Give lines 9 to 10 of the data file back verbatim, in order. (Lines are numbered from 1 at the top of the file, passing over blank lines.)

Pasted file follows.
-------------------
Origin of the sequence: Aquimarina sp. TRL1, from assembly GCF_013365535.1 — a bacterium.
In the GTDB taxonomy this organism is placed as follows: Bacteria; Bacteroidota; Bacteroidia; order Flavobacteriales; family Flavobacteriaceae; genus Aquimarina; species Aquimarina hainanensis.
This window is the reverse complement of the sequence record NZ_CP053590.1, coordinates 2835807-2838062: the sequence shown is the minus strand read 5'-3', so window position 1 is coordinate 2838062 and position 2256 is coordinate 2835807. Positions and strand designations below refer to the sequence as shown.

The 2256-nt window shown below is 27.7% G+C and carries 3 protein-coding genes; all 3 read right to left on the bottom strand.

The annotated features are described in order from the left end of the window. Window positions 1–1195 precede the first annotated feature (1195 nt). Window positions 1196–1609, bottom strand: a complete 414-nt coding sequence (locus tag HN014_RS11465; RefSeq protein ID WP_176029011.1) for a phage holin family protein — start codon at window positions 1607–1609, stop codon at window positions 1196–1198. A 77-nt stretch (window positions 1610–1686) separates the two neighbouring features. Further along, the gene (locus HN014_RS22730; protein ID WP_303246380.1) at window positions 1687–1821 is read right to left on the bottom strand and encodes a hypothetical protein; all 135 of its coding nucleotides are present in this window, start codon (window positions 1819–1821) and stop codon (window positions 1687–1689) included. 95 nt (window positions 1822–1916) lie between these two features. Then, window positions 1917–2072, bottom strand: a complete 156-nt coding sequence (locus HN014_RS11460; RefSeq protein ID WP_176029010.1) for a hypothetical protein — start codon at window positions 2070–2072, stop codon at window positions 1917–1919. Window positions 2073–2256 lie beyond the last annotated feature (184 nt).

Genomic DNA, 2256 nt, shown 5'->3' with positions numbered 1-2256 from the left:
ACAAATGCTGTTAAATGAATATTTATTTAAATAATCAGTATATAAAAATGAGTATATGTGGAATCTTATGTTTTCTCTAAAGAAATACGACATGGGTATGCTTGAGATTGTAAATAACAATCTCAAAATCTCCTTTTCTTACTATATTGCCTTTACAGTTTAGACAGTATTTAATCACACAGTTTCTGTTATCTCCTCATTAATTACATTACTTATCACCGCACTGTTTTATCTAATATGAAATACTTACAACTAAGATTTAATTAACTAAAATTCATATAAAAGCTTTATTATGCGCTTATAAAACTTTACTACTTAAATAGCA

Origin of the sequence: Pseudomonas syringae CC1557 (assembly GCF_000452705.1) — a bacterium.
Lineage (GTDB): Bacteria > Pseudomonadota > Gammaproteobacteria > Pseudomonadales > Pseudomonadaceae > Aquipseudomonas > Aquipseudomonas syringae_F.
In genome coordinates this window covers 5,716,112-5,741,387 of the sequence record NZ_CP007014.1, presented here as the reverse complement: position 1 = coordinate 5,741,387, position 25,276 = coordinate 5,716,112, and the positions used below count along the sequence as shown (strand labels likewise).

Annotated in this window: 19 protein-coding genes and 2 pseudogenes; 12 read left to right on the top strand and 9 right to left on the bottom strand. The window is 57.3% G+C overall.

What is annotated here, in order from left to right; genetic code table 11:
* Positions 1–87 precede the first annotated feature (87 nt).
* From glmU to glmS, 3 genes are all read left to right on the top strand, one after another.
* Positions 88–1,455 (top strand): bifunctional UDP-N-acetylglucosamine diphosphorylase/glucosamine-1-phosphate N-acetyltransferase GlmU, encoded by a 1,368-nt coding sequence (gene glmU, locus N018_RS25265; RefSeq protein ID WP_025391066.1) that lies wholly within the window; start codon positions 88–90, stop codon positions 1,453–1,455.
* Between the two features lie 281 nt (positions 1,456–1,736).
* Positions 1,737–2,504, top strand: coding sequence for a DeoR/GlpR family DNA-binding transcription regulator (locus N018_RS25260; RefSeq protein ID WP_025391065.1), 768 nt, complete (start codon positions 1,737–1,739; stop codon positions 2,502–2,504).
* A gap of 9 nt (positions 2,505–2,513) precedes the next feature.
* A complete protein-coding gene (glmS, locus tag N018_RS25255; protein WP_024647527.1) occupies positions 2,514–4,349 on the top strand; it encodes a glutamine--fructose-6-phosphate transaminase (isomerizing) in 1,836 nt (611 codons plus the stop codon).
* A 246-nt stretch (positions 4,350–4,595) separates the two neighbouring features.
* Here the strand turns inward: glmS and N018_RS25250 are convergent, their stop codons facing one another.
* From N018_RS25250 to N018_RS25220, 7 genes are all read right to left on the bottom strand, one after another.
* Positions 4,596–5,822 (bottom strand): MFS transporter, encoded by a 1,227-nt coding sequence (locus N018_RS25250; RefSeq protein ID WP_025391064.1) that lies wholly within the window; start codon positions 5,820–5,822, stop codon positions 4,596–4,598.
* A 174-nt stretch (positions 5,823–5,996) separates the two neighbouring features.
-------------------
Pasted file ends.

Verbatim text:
Lineage (GTDB): Bacteria > Pseudomonadota > Gammaproteobacteria > Pseudomonadales > Pseudomonadaceae > Aquipseudomonas > Aquipseudomonas syringae_F.
In genome coordinates this window covers 5,716,112-5,741,387 of the sequence record NZ_CP007014.1, presented here as the reverse complement: position 1 = coordinate 5,741,387, position 25,276 = coordinate 5,716,112, and the positions used below count along the sequence as shown (strand labels likewise).